The majority of UK motorists are worried about the safety of a fully autonomous vehicle.
And more than half are also concerned that technology failing would result in the vehicle breaking down.
Some 40 per cent mistrust the concept of a self-driving car and a fifth of motorists say it even scares them.
The research, on behalf of Continental Tyres, is part of the company’s Vision Zero commitment, which aims to eliminate road accidents through innovative tyre technologies and automotive systems.
Despite concerns, the 2,000 people surveyed also highlighted major advantages of driverless vehicles – principally the scope for safer roads, more efficient and reduced journey times and having to concentrate less.
Yet when asked about their view on the prospects of autonomous vehicles a quarter of UK motorists believe that motoring and technology companies could exaggerate what is possible.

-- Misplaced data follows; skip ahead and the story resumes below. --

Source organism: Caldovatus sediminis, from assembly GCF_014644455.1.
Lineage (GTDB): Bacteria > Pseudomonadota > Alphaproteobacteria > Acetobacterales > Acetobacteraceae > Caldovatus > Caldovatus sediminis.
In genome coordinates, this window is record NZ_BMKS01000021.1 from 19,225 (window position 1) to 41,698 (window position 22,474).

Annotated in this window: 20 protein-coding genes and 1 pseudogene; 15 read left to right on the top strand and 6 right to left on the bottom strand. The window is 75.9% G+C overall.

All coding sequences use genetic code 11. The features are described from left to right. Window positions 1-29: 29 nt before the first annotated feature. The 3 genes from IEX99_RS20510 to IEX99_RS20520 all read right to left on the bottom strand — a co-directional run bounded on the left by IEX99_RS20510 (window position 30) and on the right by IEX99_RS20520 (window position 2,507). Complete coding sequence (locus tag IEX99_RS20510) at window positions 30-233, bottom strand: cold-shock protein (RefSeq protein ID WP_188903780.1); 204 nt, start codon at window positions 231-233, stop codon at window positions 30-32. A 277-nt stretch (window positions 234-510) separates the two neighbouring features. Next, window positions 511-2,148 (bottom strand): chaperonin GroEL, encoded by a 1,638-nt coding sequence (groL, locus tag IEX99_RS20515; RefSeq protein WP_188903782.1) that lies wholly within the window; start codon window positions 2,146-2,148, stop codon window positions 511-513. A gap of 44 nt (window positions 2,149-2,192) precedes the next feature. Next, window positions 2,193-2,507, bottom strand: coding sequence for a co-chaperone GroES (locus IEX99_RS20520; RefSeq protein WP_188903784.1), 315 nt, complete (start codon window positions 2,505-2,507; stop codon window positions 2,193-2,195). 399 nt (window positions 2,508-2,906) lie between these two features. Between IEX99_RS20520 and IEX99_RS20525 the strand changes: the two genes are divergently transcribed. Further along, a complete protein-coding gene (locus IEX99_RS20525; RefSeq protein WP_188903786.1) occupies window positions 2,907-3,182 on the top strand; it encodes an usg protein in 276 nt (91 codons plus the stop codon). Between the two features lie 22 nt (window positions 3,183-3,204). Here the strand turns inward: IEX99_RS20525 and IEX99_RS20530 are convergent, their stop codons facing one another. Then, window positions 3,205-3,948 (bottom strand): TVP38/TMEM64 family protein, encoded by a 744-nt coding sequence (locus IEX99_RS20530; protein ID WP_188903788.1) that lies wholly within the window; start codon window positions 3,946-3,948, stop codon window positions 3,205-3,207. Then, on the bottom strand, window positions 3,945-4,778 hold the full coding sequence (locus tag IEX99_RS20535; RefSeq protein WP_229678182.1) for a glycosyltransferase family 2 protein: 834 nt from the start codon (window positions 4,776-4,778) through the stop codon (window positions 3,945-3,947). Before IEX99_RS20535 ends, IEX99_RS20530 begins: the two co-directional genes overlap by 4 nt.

Continental Tyres’ safety spokesman Mark Griffiths said: “Safety is of utmost importance at Continental when it comes to any of our products or automotive technologies and it is clear from this research that UK motorists identify with safety as a significant trust factor.
“There are very exciting times ahead with the advent of automated technology, though with any advance comes concerns.
The results have been released just before the end of the Consumer Technology Show in Las Vegas where connected cars have been one of the hot topics.
Only five years ago no automotive brands were present at the show – an indicator of how fast-moving the area is.
The top ten list of advantages of autonomous driving as identified by UK motorists in the study are:
- Road safety.
- More efficient and reduced journey times.
- Less concentration required.
- Reduced insurance costs (through fewer accidents).
- Opportunity to use mobile.
- Increased mobility for non-drivers.
- Opportunity to eat in the car.
- Opportunity to read in the car.
- More productive use of time
- Opportunity to use tablet/laptop.